Case Author(s): Scott Winner, M.D. and Henry Royal, M.D. , 12/06/96 . Rating: #D3, #Q4

Diagnosis: Intrapulmonary right to left shunt

Brief history:

75-year old man with increasing shortness of breath and dyspnea.


Pulmonary Perfusion Images

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View second image(vq). Pulmonary Ventilation Images

View third image(xr). Chest radiograph

Full history/Diagnosis is available below

Diagnosis: Intrapulmonary right to left shunt

Full history:

75-year old man with chronic renal insufficiency and congestive heart failure with increasing shortness of breath and dyspnea. A comparison chest radiograph dated 12-2-96 demonstrates an infiltrate in the left mid lung consistent with pneumonia.


12.9 mCi Xe-133 gas by inhalation and 4.2 mCi Tc-99m MAA i.v.


The Xe-133 ventilation images show markedly reduced ventilation to the left lung. The perfusion images show only minimally reduced perfusion to the left lung. Quantitative analysis demonstrates that the right lung receives 59% and the left lung receives 41% of total pulmonary blood flow. The right lung contributes 84% and the left lung contributes 16% of total pulmonary ventilation. The above subjective and quantitative findings are consistent with a significant intrapulmonary right-to-left physiologic shunt involving the left lung.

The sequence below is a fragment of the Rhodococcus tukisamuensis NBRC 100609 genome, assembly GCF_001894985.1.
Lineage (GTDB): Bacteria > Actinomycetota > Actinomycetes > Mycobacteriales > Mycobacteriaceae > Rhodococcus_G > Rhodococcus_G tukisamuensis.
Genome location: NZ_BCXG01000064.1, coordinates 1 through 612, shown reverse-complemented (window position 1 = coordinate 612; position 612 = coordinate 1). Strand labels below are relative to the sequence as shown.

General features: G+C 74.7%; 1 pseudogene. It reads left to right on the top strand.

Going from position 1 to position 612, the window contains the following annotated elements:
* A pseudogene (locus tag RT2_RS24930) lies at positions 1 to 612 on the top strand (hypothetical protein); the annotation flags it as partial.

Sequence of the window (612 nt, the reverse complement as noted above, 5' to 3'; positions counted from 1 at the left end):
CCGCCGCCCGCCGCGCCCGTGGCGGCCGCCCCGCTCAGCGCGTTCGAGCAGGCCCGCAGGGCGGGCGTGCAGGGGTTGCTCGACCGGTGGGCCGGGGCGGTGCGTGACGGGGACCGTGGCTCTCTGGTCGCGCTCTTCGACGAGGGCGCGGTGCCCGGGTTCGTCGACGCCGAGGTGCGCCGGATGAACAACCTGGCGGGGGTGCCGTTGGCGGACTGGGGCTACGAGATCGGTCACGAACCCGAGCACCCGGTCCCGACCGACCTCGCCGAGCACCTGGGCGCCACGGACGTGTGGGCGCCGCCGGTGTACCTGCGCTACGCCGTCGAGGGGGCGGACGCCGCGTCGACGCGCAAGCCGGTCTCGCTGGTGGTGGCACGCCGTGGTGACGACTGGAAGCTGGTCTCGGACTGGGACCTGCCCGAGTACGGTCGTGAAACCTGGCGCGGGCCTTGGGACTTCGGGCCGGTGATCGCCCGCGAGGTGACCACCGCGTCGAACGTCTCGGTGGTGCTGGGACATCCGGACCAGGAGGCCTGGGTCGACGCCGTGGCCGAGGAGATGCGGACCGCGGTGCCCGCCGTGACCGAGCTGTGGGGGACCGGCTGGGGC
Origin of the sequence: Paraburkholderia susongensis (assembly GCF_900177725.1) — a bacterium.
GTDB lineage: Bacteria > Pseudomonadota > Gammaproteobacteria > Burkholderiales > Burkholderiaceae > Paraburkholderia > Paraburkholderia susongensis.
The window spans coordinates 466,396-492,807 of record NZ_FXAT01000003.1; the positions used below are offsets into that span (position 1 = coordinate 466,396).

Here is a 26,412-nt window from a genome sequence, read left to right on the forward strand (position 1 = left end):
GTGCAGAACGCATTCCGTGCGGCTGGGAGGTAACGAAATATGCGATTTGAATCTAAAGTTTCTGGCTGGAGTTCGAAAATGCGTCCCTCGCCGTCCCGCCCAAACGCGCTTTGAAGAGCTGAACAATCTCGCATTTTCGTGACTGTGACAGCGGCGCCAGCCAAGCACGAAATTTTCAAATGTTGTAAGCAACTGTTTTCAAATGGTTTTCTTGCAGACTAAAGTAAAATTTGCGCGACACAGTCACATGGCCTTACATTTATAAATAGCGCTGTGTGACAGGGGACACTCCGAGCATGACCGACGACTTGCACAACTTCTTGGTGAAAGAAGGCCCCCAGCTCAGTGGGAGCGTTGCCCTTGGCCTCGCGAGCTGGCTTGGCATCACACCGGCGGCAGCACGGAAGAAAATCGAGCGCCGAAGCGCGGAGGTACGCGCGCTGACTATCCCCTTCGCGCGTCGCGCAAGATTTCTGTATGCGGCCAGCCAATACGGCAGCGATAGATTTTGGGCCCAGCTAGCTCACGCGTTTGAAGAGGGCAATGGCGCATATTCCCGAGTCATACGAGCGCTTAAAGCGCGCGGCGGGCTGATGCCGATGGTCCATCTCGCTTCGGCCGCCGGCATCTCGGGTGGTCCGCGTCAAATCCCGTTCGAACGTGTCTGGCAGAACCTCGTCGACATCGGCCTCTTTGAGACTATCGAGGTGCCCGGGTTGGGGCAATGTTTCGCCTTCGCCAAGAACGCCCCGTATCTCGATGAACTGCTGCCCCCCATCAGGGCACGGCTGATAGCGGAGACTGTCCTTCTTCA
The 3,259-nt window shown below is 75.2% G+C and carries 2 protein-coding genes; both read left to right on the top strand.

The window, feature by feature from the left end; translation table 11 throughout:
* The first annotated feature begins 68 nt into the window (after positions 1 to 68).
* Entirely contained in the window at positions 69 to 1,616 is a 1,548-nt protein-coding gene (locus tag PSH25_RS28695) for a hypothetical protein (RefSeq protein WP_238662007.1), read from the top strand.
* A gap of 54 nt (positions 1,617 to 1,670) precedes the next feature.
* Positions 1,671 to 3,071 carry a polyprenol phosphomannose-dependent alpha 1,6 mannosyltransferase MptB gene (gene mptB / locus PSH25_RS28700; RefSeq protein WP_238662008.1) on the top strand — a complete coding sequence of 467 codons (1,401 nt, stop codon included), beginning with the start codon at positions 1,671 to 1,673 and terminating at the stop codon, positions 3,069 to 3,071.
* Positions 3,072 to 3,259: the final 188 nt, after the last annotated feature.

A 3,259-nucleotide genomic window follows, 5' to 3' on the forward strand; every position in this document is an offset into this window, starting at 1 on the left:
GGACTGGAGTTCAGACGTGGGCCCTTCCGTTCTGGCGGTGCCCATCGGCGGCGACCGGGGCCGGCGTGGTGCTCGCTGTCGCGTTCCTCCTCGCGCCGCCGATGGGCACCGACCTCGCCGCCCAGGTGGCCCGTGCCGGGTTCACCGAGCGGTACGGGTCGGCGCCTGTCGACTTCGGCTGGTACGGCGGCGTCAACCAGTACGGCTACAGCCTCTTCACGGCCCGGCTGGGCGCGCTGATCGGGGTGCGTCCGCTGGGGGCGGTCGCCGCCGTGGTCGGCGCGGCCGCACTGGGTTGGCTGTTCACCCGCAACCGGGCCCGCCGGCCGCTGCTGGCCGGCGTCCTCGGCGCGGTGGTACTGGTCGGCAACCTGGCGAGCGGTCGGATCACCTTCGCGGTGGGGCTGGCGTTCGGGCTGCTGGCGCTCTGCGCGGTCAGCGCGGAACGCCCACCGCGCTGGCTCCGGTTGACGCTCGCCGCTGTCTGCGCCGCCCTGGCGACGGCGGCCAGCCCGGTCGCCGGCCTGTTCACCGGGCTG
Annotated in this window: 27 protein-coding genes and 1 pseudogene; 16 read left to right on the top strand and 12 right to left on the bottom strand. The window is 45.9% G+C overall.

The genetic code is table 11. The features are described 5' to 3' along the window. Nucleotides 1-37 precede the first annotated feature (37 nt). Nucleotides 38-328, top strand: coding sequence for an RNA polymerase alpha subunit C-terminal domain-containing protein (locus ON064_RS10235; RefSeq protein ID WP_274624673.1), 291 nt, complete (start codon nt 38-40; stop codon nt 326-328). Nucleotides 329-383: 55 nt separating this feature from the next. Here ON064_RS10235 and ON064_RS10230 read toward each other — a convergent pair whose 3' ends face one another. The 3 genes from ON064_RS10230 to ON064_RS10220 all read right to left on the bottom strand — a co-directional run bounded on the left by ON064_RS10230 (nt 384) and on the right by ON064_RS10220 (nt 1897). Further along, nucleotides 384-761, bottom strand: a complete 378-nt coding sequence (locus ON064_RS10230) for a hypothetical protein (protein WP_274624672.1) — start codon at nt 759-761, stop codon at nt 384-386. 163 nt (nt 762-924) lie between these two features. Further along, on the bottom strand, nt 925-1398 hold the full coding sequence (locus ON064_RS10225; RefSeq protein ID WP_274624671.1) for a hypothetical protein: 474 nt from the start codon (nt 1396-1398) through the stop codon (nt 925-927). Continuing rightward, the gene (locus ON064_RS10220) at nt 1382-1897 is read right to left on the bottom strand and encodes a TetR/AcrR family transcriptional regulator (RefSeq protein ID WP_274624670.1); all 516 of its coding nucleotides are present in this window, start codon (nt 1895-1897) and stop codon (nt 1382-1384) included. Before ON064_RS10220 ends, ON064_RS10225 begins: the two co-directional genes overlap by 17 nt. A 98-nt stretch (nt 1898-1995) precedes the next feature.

In patients with pneumonia, lung scintigraphy commonly demonstrates matched ventilation and perfusion abnormalities. Regional alveolar hypoxia in areas of infected lung usually results in reflex hypoxic pulmonary vasoconstriction. This effectively shunts blood to normal well ventilated areas of lung. This physiology results in matched ventilation/perfusion defects. Less commonly in patients with pneumonia, a reverse mismatch is present (perfusion is maintained and ventilation is reduced or absent). This is thought to be related to local release of inflammatory mediators with vasodilatory properties which overcome the hypoxic reflex vasoconstriction. The result is an intrapulmonary right to left physiologic shunt which can render the patient hypoxic and short of breath. Pulmonary emboli do not present with reverse mismatches.

References: Li et al. Scintigraphic Appearance in Patients With Pulmonary Infection and Lung Scintigrams of Intermediate or Low Probability for Pulmonary Embolism. Clin Nucl Med 19:1091-1093, 1994.



Major teaching point(s):


Differential Diagnosis List

Reverse mismatch can be caused by pneumonia, bronchial obstruction, collapse, pleural effusion, metabolic alkalosis and pulmonary hypertension.

ACR Codes and Keywords:

References and General Discussion of Ventilation Perfusion Scintigraphy (Anatomic field:Lung, Mediastinum, and Pleura, Category:Inflammation,Infection)

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Case number: vq022

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